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Published in Mint on, Nov 06 2012, Written by Kapil Mehta
I am 45 years old and I have a term insurance of Rs.60 lakh. I bought an investment-linked life insurance with a sum assured of Rs.30 lakh last month. The only investment other than this is my provident fund (PF). However, I would like to start investing and would like products that give tax benefits. Are insurance products good investment options? My wife and two kids are dependant on me.

There are many reasons why people buy insurance. Sadly, most of them are flawed. Insurance often gets bought for tax benefits or investment returns, neither of which is its best use.
The most fundamental reason to purchase insurance is to assure your family’s financial security if an earning family member dies prematurely. This need is very well addressed by term insurance. Your sum assured ought to be 10 times your annual income.
The second useful aspect of life insurance is forced thrift. If like most people you need to be goaded to systematically save money, then insurance is one of your options. Insurers make you dizzy with renewal reminders and make it virtually impossible not to pay. But insurance is not the only option available. Systematic investment plans of banks or mutual funds (MFs) can also help you save systematically and periodically.
Investment and tax should be the third and fourth reasons to buy insurance. If you are purchasing a financial product for investment then compare the historical performance and cost structures across insurance, MFs and exchange-traded funds (ETFs). Get and compare illustrations of each of these products. Insurance should be considered only if you have a 5-10 years investment horizon. In your case since you already have an investment oriented insurance, consider other options to diversify your investment. I suggest that you include the tax aspect when evaluating the investment return across products. That will give you a holistic view of each product.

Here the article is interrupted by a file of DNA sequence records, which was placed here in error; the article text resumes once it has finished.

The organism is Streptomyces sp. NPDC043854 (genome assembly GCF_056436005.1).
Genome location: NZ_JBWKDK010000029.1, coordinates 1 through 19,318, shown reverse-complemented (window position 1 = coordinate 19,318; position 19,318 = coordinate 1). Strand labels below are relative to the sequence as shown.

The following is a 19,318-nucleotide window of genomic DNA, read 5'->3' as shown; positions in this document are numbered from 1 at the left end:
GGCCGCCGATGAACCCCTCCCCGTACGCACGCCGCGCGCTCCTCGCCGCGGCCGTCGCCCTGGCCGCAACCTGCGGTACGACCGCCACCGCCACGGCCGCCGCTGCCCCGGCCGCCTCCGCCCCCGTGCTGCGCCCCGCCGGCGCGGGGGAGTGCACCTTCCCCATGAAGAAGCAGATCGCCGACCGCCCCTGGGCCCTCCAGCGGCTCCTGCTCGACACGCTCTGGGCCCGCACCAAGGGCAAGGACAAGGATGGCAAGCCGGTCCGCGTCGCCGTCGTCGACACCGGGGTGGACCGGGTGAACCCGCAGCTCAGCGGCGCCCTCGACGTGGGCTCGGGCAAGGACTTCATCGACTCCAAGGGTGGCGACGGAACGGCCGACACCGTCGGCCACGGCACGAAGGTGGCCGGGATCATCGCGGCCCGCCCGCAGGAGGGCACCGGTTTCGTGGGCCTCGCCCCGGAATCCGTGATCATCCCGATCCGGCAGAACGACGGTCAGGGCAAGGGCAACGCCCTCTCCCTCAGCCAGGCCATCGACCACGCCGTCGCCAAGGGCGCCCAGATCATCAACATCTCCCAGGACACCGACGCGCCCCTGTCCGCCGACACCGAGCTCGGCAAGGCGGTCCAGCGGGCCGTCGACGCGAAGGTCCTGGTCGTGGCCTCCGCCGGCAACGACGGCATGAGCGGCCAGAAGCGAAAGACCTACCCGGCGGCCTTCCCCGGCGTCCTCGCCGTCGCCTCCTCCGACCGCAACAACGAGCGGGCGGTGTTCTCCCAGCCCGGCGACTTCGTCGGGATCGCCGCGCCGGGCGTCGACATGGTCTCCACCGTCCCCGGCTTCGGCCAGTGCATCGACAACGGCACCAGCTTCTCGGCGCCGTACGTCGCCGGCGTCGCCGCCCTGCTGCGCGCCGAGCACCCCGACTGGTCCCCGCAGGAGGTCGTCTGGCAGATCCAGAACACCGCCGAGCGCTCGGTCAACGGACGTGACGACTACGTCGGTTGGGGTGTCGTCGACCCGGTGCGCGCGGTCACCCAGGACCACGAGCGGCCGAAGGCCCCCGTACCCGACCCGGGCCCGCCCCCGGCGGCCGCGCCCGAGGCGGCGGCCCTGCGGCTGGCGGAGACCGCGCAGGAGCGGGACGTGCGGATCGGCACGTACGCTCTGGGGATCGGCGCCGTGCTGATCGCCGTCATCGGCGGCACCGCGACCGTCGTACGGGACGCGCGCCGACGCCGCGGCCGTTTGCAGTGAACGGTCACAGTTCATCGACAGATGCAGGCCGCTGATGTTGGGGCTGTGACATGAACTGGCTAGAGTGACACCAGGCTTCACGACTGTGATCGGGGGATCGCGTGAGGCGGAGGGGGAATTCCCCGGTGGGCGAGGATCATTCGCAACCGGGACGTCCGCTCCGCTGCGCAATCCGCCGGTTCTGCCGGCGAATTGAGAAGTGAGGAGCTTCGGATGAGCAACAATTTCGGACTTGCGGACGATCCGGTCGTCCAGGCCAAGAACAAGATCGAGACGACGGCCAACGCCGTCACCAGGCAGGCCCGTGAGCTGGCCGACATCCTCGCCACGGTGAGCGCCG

I believe that insurance-cum-investment products are not really great for the consumer. Is it true? Which category of people should opt for it and why?

There are two points of view on the issue of bundling insurance and investment needs. The first is that each need must be met independently and with the best product for that need. The other view is that bundling helps kill two birds with one stone. In part, because the adage seems inappropriate for life insurance and more substantially because bundling allows product inefficiencies to get hidden. I prefer keeping the two requirements separate.
I recommend that the insurance need be met by term plan. For investment purposes, you should compare insurance, MFs, ETFs and bank deposits to determine which meets your needs best.